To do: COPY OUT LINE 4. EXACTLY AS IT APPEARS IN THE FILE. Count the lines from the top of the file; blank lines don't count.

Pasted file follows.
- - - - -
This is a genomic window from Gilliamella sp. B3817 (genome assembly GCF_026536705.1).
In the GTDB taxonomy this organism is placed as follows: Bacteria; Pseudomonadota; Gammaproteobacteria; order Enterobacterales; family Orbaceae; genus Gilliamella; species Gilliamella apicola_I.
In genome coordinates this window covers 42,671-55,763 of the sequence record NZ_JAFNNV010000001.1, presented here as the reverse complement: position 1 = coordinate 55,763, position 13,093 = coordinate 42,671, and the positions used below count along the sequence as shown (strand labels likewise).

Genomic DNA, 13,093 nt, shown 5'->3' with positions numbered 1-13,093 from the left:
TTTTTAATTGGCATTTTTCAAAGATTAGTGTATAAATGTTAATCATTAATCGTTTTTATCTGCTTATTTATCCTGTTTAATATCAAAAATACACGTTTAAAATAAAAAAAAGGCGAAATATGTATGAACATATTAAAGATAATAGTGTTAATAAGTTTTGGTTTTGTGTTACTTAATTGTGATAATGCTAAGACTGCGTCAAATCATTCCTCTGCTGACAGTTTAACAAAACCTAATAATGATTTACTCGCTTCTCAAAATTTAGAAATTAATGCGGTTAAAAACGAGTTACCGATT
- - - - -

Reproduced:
Genomic DNA, 13,093 nt, shown 5'->3' with positions numbered 1-13,093 from the left: